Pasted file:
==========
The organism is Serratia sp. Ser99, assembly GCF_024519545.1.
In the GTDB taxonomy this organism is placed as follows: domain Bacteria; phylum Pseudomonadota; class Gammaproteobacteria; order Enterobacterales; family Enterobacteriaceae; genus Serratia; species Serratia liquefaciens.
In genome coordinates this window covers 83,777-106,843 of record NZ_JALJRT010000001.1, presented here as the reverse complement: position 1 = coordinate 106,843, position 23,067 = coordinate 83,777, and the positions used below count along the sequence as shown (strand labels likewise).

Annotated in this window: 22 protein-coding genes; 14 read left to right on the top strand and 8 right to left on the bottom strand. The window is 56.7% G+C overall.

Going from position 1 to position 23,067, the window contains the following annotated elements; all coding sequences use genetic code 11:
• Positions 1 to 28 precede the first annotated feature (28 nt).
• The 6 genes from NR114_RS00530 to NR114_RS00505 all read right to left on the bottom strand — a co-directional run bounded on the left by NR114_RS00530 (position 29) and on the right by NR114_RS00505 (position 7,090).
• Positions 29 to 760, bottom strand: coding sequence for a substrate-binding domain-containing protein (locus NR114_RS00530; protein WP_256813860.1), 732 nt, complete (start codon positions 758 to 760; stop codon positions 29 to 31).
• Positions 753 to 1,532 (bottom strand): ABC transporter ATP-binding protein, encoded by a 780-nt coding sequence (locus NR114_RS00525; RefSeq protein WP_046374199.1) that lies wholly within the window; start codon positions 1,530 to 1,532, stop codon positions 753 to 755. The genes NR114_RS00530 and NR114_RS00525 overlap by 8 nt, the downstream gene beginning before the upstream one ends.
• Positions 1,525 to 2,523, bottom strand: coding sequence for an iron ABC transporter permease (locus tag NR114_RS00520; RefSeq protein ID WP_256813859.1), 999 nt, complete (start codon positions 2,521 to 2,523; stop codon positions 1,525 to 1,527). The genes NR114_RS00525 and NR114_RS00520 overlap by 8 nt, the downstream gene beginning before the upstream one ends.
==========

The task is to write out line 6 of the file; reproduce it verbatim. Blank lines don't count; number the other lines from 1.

• Positions 1 to 28 precede the first annotated feature (28 nt).